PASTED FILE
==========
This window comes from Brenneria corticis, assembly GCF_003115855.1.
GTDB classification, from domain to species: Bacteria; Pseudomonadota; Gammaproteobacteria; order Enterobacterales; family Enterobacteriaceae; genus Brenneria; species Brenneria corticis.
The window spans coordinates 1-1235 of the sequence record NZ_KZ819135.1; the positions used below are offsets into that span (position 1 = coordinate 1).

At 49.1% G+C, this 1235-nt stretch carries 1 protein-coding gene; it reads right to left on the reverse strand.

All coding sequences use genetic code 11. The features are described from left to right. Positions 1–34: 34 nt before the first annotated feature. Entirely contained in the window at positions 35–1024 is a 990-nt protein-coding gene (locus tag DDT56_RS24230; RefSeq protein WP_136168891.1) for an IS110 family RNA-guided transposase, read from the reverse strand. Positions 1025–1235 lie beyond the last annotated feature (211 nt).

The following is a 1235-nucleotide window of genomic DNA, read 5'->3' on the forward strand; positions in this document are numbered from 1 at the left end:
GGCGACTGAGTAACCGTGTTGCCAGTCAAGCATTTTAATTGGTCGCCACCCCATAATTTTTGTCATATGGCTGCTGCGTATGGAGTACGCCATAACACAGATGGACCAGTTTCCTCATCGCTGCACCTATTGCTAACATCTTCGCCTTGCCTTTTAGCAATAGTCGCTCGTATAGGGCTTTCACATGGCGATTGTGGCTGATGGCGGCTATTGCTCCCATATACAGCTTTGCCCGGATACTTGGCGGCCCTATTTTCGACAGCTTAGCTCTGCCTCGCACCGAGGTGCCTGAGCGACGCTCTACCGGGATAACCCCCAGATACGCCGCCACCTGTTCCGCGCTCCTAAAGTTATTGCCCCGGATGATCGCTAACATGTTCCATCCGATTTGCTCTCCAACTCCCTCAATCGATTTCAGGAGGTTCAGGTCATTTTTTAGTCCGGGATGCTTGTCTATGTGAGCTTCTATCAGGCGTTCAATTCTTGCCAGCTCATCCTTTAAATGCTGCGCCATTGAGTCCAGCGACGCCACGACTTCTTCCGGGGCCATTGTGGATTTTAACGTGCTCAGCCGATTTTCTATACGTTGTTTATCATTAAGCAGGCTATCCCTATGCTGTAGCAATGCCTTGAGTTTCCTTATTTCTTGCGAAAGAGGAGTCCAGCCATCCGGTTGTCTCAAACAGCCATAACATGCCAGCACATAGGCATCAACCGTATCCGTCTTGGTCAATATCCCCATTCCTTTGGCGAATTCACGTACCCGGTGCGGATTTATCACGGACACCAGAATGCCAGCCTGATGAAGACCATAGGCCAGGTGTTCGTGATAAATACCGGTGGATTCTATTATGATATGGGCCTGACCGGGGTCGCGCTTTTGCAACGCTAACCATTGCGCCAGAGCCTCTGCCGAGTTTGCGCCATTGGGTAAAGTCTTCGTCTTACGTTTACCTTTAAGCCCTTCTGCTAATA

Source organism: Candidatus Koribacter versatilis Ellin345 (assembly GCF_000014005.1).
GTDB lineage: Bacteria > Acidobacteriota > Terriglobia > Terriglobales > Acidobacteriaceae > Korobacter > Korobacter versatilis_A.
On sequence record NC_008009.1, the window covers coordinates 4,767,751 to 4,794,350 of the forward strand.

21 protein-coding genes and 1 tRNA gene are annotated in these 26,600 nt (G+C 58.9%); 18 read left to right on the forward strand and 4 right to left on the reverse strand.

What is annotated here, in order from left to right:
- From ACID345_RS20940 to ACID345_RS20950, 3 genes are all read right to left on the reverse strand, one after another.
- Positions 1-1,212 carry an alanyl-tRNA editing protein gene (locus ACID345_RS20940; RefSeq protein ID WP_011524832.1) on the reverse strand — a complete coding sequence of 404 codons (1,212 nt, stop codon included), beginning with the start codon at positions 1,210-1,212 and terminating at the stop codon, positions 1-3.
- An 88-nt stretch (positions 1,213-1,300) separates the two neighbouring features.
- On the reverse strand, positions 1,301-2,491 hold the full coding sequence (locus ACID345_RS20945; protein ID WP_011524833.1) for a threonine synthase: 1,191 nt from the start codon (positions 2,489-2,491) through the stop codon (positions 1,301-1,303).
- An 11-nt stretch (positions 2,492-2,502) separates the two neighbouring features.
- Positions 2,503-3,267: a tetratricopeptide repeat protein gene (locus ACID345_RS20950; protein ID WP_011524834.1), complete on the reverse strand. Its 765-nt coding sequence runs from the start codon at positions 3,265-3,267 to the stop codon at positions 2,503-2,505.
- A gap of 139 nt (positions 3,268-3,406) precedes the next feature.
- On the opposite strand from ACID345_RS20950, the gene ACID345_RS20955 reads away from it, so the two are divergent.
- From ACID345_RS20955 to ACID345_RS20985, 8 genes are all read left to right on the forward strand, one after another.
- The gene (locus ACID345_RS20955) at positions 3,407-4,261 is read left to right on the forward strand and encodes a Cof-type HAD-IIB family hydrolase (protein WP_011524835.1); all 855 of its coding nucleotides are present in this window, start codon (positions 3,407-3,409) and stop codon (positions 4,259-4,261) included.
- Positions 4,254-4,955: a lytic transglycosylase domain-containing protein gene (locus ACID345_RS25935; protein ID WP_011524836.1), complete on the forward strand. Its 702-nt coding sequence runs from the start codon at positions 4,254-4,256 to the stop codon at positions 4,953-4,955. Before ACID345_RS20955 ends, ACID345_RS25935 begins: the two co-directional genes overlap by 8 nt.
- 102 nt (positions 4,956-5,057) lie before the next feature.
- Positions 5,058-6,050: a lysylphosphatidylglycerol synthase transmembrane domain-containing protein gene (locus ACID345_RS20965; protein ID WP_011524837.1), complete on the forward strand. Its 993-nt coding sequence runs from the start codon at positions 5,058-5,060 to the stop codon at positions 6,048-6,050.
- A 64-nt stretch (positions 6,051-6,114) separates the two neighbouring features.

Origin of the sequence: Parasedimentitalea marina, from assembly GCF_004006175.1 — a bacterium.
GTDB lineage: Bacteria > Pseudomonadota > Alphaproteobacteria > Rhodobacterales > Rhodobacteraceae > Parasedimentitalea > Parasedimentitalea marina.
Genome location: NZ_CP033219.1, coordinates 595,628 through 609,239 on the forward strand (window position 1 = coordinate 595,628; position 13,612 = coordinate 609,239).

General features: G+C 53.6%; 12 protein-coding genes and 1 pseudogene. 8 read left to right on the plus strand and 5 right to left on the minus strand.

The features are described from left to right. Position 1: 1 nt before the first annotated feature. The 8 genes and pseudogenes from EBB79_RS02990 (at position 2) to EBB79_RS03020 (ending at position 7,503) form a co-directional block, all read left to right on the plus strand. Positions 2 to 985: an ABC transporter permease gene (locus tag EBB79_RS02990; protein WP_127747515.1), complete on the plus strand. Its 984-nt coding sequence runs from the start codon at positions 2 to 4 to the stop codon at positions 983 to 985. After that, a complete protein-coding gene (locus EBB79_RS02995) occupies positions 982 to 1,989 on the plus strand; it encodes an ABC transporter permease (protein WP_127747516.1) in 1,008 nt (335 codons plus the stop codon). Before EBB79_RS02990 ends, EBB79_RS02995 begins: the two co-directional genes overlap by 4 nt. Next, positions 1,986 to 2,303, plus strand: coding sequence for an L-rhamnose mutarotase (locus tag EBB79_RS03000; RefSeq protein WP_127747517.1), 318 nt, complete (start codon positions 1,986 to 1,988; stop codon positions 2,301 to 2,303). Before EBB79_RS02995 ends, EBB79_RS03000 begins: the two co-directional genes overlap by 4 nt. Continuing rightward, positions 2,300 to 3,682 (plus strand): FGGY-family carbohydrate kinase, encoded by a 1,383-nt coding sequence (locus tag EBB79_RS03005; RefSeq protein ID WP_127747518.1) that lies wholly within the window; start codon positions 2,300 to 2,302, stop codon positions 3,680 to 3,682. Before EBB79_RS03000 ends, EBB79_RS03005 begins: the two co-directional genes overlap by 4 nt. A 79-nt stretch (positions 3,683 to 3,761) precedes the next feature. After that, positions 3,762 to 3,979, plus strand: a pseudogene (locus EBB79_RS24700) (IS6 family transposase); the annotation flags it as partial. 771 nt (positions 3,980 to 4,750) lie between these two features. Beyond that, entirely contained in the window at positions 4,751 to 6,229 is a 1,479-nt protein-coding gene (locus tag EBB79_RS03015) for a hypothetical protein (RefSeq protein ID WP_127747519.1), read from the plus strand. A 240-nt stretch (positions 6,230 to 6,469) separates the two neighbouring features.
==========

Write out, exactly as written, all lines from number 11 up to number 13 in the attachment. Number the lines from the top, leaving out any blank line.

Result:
21 protein-coding genes and 1 tRNA gene are annotated in these 26,600 nt (G+C 58.9%); 18 read left to right on the forward strand and 4 right to left on the reverse strand.

What is annotated here, in order from left to right:
- From ACID345_RS20940 to ACID345_RS20950, 3 genes are all read right to left on the reverse strand, one after another.